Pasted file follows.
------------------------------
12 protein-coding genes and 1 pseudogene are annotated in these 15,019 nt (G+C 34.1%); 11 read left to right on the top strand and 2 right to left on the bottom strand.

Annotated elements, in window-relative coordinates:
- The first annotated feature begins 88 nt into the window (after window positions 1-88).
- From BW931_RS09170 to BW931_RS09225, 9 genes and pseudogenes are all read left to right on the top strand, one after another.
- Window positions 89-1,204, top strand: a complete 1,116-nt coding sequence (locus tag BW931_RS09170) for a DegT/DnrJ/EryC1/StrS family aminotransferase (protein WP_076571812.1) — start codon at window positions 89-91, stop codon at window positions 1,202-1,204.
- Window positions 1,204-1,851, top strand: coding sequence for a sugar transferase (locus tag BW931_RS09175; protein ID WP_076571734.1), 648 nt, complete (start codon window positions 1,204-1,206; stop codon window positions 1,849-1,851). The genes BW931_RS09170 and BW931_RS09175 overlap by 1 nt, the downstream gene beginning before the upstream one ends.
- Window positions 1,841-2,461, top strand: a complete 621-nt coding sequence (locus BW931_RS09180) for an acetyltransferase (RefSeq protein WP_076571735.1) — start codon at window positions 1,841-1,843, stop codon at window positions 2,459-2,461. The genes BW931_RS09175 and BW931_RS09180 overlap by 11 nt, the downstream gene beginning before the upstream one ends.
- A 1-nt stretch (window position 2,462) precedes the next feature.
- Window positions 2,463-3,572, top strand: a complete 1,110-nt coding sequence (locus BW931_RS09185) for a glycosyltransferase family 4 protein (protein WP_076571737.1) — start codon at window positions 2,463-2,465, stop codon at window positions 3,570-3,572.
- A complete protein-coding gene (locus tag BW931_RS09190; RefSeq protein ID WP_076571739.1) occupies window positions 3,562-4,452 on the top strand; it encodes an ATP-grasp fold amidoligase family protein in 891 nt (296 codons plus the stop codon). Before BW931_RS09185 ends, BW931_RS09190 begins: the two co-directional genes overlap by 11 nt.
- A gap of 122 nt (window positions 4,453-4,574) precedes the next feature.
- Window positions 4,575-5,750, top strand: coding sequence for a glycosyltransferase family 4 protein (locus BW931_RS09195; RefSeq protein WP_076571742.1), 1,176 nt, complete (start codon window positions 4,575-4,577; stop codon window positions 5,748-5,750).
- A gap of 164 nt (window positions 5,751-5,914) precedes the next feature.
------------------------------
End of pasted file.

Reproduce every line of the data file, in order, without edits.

12 protein-coding genes and 1 pseudogene are annotated in these 15,019 nt (G+C 34.1%); 11 read left to right on the top strand and 2 right to left on the bottom strand.

Annotated elements, in window-relative coordinates:
- The first annotated feature begins 88 nt into the window (after window positions 1-88).
- From BW931_RS09170 to BW931_RS09225, 9 genes and pseudogenes are all read left to right on the top strand, one after another.
- Window positions 89-1,204, top strand: a complete 1,116-nt coding sequence (locus tag BW931_RS09170) for a DegT/DnrJ/EryC1/StrS family aminotransferase (protein WP_076571812.1) — start codon at window positions 89-91, stop codon at window positions 1,202-1,204.
- Window positions 1,204-1,851, top strand: coding sequence for a sugar transferase (locus tag BW931_RS09175; protein ID WP_076571734.1), 648 nt, complete (start codon window positions 1,204-1,206; stop codon window positions 1,849-1,851). The genes BW931_RS09170 and BW931_RS09175 overlap by 1 nt, the downstream gene beginning before the upstream one ends.
- Window positions 1,841-2,461, top strand: a complete 621-nt coding sequence (locus BW931_RS09180) for an acetyltransferase (RefSeq protein WP_076571735.1) — start codon at window positions 1,841-1,843, stop codon at window positions 2,459-2,461. The genes BW931_RS09175 and BW931_RS09180 overlap by 11 nt, the downstream gene beginning before the upstream one ends.
- A 1-nt stretch (window position 2,462) precedes the next feature.
- Window positions 2,463-3,572, top strand: a complete 1,110-nt coding sequence (locus BW931_RS09185) for a glycosyltransferase family 4 protein (protein WP_076571737.1) — start codon at window positions 2,463-2,465, stop codon at window positions 3,570-3,572.
- A complete protein-coding gene (locus tag BW931_RS09190; RefSeq protein ID WP_076571739.1) occupies window positions 3,562-4,452 on the top strand; it encodes an ATP-grasp fold amidoligase family protein in 891 nt (296 codons plus the stop codon). Before BW931_RS09185 ends, BW931_RS09190 begins: the two co-directional genes overlap by 11 nt.
- A gap of 122 nt (window positions 4,453-4,574) precedes the next feature.
- Window positions 4,575-5,750, top strand: coding sequence for a glycosyltransferase family 4 protein (locus BW931_RS09195; RefSeq protein WP_076571742.1), 1,176 nt, complete (start codon window positions 4,575-4,577; stop codon window positions 5,748-5,750).
- A gap of 164 nt (window positions 5,751-5,914) precedes the next feature.